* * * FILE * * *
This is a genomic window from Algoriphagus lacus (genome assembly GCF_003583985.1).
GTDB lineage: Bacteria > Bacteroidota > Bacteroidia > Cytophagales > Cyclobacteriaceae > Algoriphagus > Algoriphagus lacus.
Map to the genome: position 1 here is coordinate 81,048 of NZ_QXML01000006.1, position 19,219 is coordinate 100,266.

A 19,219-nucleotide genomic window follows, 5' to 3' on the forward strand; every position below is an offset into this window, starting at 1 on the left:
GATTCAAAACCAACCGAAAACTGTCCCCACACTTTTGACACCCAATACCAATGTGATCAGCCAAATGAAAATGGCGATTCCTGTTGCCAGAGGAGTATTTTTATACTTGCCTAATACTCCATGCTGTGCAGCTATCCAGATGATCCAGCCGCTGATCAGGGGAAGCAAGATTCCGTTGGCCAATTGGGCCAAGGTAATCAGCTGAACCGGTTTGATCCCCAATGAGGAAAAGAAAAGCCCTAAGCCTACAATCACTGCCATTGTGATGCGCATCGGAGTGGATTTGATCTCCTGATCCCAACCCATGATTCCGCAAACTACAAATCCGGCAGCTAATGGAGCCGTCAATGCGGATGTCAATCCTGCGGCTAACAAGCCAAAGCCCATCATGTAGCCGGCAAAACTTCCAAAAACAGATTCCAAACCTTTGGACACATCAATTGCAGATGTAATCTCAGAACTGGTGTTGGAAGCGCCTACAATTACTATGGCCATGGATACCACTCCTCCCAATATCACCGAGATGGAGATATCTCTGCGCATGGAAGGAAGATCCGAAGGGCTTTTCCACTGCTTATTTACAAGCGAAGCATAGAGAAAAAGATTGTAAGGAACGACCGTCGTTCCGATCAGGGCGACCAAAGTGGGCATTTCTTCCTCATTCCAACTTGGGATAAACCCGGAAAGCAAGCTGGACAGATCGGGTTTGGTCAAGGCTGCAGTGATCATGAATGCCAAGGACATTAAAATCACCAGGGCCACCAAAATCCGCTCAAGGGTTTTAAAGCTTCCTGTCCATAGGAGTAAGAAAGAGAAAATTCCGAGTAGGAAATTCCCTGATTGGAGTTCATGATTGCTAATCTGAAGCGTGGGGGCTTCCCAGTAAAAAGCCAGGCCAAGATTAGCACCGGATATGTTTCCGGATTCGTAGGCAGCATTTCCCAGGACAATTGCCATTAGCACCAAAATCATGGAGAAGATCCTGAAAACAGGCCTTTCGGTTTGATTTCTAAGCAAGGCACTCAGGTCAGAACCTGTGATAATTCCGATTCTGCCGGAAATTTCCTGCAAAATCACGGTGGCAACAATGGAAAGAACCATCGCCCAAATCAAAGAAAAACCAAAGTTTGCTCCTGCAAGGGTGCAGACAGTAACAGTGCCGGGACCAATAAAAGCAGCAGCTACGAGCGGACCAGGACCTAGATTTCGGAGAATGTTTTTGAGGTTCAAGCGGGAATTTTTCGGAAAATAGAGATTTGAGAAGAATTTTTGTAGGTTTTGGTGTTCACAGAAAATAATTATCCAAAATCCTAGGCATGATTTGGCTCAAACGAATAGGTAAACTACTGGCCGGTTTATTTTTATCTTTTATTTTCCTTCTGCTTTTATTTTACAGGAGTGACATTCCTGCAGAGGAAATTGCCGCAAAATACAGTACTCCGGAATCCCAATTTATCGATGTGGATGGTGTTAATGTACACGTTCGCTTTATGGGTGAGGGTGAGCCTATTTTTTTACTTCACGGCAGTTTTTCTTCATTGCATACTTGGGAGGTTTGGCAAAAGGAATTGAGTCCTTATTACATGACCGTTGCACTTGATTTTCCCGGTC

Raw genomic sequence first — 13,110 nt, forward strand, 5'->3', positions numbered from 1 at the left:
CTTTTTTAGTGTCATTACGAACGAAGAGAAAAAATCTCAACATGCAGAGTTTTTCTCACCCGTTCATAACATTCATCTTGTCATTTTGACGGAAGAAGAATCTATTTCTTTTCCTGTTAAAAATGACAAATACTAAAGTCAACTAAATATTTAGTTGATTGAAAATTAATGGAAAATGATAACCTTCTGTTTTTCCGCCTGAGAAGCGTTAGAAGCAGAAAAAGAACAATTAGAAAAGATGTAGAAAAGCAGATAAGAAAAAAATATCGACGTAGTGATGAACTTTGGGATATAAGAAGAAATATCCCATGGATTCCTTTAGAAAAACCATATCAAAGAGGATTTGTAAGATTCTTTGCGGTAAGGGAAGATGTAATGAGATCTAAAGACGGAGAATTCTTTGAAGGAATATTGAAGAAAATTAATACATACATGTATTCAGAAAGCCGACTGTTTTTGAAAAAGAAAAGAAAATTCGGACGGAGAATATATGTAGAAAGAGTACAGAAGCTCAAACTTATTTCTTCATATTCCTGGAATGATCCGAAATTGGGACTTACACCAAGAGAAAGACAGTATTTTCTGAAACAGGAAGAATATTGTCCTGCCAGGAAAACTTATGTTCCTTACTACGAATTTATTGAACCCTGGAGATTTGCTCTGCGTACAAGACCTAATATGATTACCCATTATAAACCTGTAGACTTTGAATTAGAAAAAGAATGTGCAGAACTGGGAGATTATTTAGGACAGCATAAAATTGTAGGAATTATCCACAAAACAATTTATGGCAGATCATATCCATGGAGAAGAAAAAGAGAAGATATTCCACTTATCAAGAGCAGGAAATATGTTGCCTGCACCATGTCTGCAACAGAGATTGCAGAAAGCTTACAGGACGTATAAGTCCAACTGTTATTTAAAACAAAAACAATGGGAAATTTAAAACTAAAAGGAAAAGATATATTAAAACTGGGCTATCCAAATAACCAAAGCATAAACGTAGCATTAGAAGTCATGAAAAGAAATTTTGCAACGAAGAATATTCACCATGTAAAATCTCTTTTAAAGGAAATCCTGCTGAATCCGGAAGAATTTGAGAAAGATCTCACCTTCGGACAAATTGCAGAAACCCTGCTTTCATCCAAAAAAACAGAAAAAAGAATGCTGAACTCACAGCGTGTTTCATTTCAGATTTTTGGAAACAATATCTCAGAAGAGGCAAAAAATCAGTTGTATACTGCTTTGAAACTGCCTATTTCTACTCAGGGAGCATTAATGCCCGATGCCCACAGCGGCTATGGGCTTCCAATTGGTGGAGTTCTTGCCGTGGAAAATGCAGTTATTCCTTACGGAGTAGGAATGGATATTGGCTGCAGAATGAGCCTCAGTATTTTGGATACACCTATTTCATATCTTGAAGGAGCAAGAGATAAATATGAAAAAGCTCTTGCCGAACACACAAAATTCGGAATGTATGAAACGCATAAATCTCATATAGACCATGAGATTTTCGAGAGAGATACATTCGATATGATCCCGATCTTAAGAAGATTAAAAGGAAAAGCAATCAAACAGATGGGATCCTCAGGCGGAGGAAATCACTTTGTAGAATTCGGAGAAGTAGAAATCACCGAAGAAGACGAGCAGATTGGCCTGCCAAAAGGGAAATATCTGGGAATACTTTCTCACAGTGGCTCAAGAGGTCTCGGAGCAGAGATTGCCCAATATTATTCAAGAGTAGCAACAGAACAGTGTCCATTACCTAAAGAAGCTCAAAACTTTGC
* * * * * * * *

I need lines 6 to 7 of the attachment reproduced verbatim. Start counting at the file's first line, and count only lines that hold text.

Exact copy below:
Raw genomic sequence first — 13,110 nt, forward strand, 5'->3', positions numbered from 1 at the left:
CTTTTTTAGTGTCATTACGAACGAAGAGAAAAAATCTCAACATGCAGAGTTTTTCTCACCCGTTCATAACATTCATCTTGTCATTTTGACGGAAGAAGAATCTATTTCTTTTCCTGTTAAAAATGACAAATACTAAAGTCAACTAAATATTTAGTTGATTGAAAATTAATGGAAAATGATAACCTTCTGTTTTTCCGCCTGAGAAGCGTTAGAAGCAGAAAAAGAACAATTAGAAAAGATGTAGAAAAGCAGATAAGAAAAAAATATCGACGTAGTGATGAACTTTGGGATATAAGAAGAAATATCCCATGGATTCCTTTAGAAAAACCATATCAAAGAGGATTTGTAAGATTCTTTGCGGTAAGGGAAGATGTAATGAGATCTAAAGACGGAGAATTCTTTGAAGGAATATTGAAGAAAATTAATACATACATGTATTCAGAAAGCCGACTGTTTTTGAAAAAGAAAAGAAAATTCGGACGGAGAATATATGTAGAAAGAGTACAGAAGCTCAAACTTATTTCTTCATATTCCTGGAATGATCCGAAATTGGGACTTACACCAAGAGAAAGACAGTATTTTCTGAAACAGGAAGAATATTGTCCTGCCAGGAAAACTTATGTTCCTTACTACGAATTTATTGAACCCTGGAGATTTGCTCTGCGTACAAGACCTAATATGATTACCCATTATAAACCTGTAGACTTTGAATTAGAAAAAGAATGTGCAGAACTGGGAGATTATTTAGGACAGCATAAAATTGTAGGAATTATCCACAAAACAATTTATGGCAGATCATATCCATGGAGAAGAAAAAGAGAAGATATTCCACTTATCAAGAGCAGGAAATATGTTGCCTGCACCATGTCTGCAACAGAGATTGCAGAAAGCTTACAGGACGTATAAGTCCAACTGTTATTTAAAACAAAAACAATGGGAAATTTAAAACTAAAAGGAAAAGATATATTAAAACTGGGCTATCCAAATAACCAAAGCATAAACGTAGCATTAGAAGTCATGAAAAGAAATTTTGCAACGAAGAATATTCACCATGTAAAATCTCTTTTAAAGGAAATCCTGCTGAATCCGGAAGAATTTGAGAAAGATCTCACCTTCGGACAAATTGCAGAAACCCTGCTTTCATCCAAAAAAACAGAAAAAAGAATGCTGAACTCACAGCGTGTTTCATTTCAGATTTTTGGAAACAATATCTCAGAAGAGGCAAAAAATCAGTTGTATACTGCTTTGAAACTGCCTATTTCTACTCAGGGAGCATTAATGCCCGATGCCCACAGCGGCTATGGGCTTCCAATTGGTGGAGTTCTTGCCGTGGAAAATGCAGTTATTCCTTACGGAGTAGGAATGGATATTGGCTGCAGAATGAGCCTCAGTATTTTGGATACACCTATTTCATATCTTGAAGGAGCAAGAGATAAATATGAAAAAGCTCTTGCCGAACACACAAAATTCGGAATGTATGAAACGCATAAATCTCATATAGACCATGAGATTTTCGAGAGAGATACATTCGATATGATCCCGATCTTAAGAAGATTAAAAGGAAAAGCAATCAAACAGATGGGATCCTCAGGCGGAGGAAATCACTTTGTAGAATTCGGAGAAGTAGAAATCACCGAAGAAGACGAGCAGATTGGCCTGCCAAAAGGGAAATATCTGGGAATACTTTCTCACAGTGGCTCAAGAGGTCTCGGAGCAGAGATTGCCCAATATTATTCAAGAGTAGCAACAGAACAGTGTCCATTACCTAAAGAAGCTCAAAACTTTGC